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Minimum embellishments, no lace, no frills wedding dresses

The minimalist wedding dress is one of the most happening trends on the bridal catwalks this year. Although many women still choose the traditional ball gown will plenty of bling, there are others who prefer simplicity to be their trademark on their wedding day.

The most common embellishments that come to mind, when we think of wedding dresses, are beads, frills and lace. While they are nice on a wedding dress, they are not really necessary to look or feel bridal.

Our search through the various collections at Best for Bride revealed the following masterpieces . All these dresses have the following things in common; few beads, no frills and no lace, and yet are stunning in their own rights. Let us take a look at them here.

Our first pick is this splendid T172004 wedding dress from the Jasmine Couture 2014 collection. There are two striking elements: the drape of the bodice to one side, and the signature off-the-shoulder straps. The sideways drape fashions a dropped waist that emphasizes the snug fit and flare silhouette to perfection. The few embellishments on this dress are the soft shining sparkles on the straps, and yet it is undoubtedly a masterpiece.

The next dress on our list is the Morilee 5274 from the Fall 2014 collection. The only embellishments on this Duchess Satin gown are the scintillating bands on the sweetheart neckline and the waistband. A ruched bodice adds texture to the torso, while the smooth flowing train isn’t decorated with frills. Despite the simplicity of the embellishments, it is a magnificent gown that is captivating in its sophistication and elegance.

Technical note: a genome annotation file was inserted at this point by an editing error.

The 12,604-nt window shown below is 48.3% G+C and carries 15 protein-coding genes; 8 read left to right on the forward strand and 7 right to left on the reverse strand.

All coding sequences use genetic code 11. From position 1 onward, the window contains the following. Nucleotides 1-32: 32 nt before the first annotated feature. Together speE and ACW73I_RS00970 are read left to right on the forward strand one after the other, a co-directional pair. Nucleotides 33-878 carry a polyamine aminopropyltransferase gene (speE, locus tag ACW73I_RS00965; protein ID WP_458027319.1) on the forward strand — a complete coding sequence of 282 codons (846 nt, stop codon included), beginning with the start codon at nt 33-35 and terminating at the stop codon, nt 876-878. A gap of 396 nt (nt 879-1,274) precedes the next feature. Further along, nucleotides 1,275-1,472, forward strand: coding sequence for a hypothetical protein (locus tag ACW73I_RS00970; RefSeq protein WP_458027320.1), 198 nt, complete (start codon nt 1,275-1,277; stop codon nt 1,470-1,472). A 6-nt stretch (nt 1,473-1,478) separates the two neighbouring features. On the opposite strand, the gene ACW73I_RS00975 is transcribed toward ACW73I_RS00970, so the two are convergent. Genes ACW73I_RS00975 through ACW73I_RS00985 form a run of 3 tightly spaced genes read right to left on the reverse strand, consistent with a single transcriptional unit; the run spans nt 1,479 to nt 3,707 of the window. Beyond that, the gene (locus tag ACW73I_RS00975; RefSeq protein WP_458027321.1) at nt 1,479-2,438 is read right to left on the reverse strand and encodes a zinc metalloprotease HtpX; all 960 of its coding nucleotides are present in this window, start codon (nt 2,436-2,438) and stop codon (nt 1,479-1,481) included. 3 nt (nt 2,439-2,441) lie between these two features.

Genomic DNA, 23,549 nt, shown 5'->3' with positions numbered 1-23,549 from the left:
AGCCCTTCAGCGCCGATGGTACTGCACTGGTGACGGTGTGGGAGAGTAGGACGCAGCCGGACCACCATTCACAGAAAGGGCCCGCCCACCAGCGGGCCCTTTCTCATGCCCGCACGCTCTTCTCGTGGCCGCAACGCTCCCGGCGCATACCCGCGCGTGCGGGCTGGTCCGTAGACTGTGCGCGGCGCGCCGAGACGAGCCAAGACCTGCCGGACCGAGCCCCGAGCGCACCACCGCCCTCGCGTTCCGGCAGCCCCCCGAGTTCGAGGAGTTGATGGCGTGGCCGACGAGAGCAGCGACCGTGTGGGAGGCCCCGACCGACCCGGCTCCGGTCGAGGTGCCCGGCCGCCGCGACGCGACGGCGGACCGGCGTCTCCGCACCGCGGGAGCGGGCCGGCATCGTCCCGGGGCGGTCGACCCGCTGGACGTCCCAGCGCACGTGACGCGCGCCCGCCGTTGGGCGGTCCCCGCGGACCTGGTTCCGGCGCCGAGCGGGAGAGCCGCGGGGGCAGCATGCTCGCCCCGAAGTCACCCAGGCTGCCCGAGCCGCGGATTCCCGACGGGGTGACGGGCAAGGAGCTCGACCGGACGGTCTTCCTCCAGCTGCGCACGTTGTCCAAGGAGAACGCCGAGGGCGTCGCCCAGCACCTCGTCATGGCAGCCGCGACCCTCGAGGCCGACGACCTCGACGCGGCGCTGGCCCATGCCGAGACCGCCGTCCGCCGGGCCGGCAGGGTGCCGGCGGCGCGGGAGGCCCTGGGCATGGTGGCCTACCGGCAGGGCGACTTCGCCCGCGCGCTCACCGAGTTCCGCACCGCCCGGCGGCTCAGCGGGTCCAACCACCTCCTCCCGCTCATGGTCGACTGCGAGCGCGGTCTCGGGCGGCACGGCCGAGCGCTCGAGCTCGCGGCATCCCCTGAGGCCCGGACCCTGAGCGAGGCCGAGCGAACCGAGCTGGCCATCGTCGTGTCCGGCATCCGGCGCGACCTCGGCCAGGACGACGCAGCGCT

Few dresses are as attractive as this stunning Alfred Angelo 2509 gown. The beautiful bateau neckline continues into a dramatic drape across the bodice, and ends at the waist. The different textures of the bodice and the skirt have been created so beautifully, that a slender waist is highlighted perfectly in this fit and flare gown. No poufy layers, no beading, and no lace anywhere on this dress; yet it is stylish and fashionable. The modest design makes it perfect for a traditional church wedding, and the silky finish renders it the epitome of luxury.

Last but not the least, is this simple charmeuse satin wedding gown from our own collection. The dress is an A-line gown with a sweetheart neckline, and it drapes beautifully over your sensual curves, allowing your natural grace to shine through. The simple silhouette accentuates your best features, such as a slender waist, well-toned arms, and also draws focus to your decolletage. It can be paired with a lace jacket (which is sold separately), if you would like to dress it up a little more.

So, that brings us to the end of our tour. Which of these dresses did you like? Do you now believe that a wedding dress can have an impact, even when it is sans frills and lace? To take a closer look at any of these dresses, or to find another one that you love, visit our bridal dress gallery at Best for Bride.

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The Essential Guide to Wedding Fabrics